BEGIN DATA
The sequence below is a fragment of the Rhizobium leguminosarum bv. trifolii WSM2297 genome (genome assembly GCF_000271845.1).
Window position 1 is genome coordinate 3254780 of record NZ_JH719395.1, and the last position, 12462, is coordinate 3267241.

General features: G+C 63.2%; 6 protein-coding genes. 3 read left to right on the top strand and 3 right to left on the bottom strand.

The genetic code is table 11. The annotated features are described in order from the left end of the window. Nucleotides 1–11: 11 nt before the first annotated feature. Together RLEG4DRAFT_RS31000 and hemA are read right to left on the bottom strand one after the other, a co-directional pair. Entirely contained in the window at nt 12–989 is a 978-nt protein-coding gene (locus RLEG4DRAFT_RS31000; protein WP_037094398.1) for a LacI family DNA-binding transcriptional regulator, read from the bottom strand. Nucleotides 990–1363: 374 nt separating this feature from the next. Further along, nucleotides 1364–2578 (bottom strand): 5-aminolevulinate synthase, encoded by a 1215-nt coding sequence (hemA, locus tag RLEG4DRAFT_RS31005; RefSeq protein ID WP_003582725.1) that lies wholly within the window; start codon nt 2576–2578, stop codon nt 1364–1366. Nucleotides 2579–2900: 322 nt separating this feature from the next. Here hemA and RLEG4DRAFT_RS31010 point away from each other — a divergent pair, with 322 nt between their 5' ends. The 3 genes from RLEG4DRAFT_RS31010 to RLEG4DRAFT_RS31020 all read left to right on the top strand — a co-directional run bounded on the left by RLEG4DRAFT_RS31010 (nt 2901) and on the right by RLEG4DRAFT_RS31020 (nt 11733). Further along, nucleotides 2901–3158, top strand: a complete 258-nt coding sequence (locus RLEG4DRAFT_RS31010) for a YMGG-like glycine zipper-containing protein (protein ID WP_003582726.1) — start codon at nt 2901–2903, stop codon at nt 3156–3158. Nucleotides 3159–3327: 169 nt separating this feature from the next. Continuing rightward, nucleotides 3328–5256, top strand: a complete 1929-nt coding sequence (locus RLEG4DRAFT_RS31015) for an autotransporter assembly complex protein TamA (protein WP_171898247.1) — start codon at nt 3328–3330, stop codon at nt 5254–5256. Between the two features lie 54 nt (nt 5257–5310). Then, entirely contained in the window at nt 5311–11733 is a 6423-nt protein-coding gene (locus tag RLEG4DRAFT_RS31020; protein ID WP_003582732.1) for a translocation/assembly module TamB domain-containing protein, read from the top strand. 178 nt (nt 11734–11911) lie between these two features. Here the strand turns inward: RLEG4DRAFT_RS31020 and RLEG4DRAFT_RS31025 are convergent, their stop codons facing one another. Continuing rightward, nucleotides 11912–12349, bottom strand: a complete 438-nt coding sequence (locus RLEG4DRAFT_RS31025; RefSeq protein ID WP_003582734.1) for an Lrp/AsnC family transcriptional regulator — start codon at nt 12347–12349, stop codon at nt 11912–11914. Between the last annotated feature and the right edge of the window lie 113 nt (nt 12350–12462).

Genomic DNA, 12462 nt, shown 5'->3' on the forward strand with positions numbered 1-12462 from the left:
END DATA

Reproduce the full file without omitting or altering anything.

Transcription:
The sequence below is a fragment of the Rhizobium leguminosarum bv. trifolii WSM2297 genome (genome assembly GCF_000271845.1).
Window position 1 is genome coordinate 3254780 of record NZ_JH719395.1, and the last position, 12462, is coordinate 3267241.

General features: G+C 63.2%; 6 protein-coding genes. 3 read left to right on the top strand and 3 right to left on the bottom strand.

The genetic code is table 11. The annotated features are described in order from the left end of the window. Nucleotides 1–11: 11 nt before the first annotated feature. Together RLEG4DRAFT_RS31000 and hemA are read right to left on the bottom strand one after the other, a co-directional pair. Entirely contained in the window at nt 12–989 is a 978-nt protein-coding gene (locus RLEG4DRAFT_RS31000; protein WP_037094398.1) for a LacI family DNA-binding transcriptional regulator, read from the bottom strand. Nucleotides 990–1363: 374 nt separating this feature from the next. Further along, nucleotides 1364–2578 (bottom strand): 5-aminolevulinate synthase, encoded by a 1215-nt coding sequence (hemA, locus tag RLEG4DRAFT_RS31005; RefSeq protein ID WP_003582725.1) that lies wholly within the window; start codon nt 2576–2578, stop codon nt 1364–1366. Nucleotides 2579–2900: 322 nt separating this feature from the next. Here hemA and RLEG4DRAFT_RS31010 point away from each other — a divergent pair, with 322 nt between their 5' ends. The 3 genes from RLEG4DRAFT_RS31010 to RLEG4DRAFT_RS31020 all read left to right on the top strand — a co-directional run bounded on the left by RLEG4DRAFT_RS31010 (nt 2901) and on the right by RLEG4DRAFT_RS31020 (nt 11733). Further along, nucleotides 2901–3158, top strand: a complete 258-nt coding sequence (locus RLEG4DRAFT_RS31010) for a YMGG-like glycine zipper-containing protein (protein ID WP_003582726.1) — start codon at nt 2901–2903, stop codon at nt 3156–3158. Nucleotides 3159–3327: 169 nt separating this feature from the next. Continuing rightward, nucleotides 3328–5256, top strand: a complete 1929-nt coding sequence (locus RLEG4DRAFT_RS31015) for an autotransporter assembly complex protein TamA (protein WP_171898247.1) — start codon at nt 3328–3330, stop codon at nt 5254–5256. Between the two features lie 54 nt (nt 5257–5310). Then, entirely contained in the window at nt 5311–11733 is a 6423-nt protein-coding gene (locus tag RLEG4DRAFT_RS31020; protein ID WP_003582732.1) for a translocation/assembly module TamB domain-containing protein, read from the top strand. 178 nt (nt 11734–11911) lie between these two features. Here the strand turns inward: RLEG4DRAFT_RS31020 and RLEG4DRAFT_RS31025 are convergent, their stop codons facing one another. Continuing rightward, nucleotides 11912–12349, bottom strand: a complete 438-nt coding sequence (locus RLEG4DRAFT_RS31025; RefSeq protein ID WP_003582734.1) for an Lrp/AsnC family transcriptional regulator — start codon at nt 12347–12349, stop codon at nt 11912–11914. Between the last annotated feature and the right edge of the window lie 113 nt (nt 12350–12462).

Genomic DNA, 12462 nt, shown 5'->3' on the forward strand with positions numbered 1-12462 from the left: